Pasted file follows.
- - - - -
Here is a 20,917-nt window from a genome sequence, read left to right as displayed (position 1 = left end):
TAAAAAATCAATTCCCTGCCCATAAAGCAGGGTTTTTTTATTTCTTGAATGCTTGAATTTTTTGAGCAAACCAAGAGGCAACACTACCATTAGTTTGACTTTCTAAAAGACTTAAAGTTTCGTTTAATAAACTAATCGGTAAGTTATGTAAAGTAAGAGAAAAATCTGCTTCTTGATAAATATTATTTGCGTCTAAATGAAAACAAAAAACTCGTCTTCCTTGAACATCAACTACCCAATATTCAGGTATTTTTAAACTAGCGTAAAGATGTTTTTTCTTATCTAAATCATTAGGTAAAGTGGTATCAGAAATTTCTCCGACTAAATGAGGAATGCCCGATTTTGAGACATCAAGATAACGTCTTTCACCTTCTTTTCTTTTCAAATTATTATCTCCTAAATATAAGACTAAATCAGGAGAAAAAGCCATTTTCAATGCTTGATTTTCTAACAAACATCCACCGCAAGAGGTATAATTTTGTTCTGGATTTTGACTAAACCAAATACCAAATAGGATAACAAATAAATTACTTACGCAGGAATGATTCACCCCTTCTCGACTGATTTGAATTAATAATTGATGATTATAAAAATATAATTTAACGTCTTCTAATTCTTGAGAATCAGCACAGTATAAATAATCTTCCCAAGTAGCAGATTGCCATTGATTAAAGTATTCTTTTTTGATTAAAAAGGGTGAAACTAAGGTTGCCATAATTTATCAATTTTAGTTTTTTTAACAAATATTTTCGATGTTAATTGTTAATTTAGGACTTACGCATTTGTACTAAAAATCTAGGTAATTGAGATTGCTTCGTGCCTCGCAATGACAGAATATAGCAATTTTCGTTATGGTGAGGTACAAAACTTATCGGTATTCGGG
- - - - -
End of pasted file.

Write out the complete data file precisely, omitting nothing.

Here is a 20,917-nt window from a genome sequence, read left to right as displayed (position 1 = left end):
TAAAAAATCAATTCCCTGCCCATAAAGCAGGGTTTTTTTATTTCTTGAATGCTTGAATTTTTTGAGCAAACCAAGAGGCAACACTACCATTAGTTTGACTTTCTAAAAGACTTAAAGTTTCGTTTAATAAACTAATCGGTAAGTTATGTAAAGTAAGAGAAAAATCTGCTTCTTGATAAATATTATTTGCGTCTAAATGAAAACAAAAAACTCGTCTTCCTTGAACATCAACTACCCAATATTCAGGTATTTTTAAACTAGCGTAAAGATGTTTTTTCTTATCTAAATCATTAGGTAAAGTGGTATCAGAAATTTCTCCGACTAAATGAGGAATGCCCGATTTTGAGACATCAAGATAACGTCTTTCACCTTCTTTTCTTTTCAAATTATTATCTCCTAAATATAAGACTAAATCAGGAGAAAAAGCCATTTTCAATGCTTGATTTTCTAACAAACATCCACCGCAAGAGGTATAATTTTGTTCTGGATTTTGACTAAACCAAATACCAAATAGGATAACAAATAAATTACTTACGCAGGAATGATTCACCCCTTCTCGACTGATTTGAATTAATAATTGATGATTATAAAAATATAATTTAACGTCTTCTAATTCTTGAGAATCAGCACAGTATAAATAATCTTCCCAAGTAGCAGATTGCCATTGATTAAAGTATTCTTTTTTGATTAAAAAGGGTGAAACTAAGGTTGCCATAATTTATCAATTTTAGTTTTTTTAACAAATATTTTCGATGTTAATTGTTAATTTAGGACTTACGCATTTGTACTAAAAATCTAGGTAATTGAGATTGCTTCGTGCCTCGCAATGACAGAATATAGCAATTTTCGTTATGGTGAGGTACAAAACTTATCGGTATTCGGG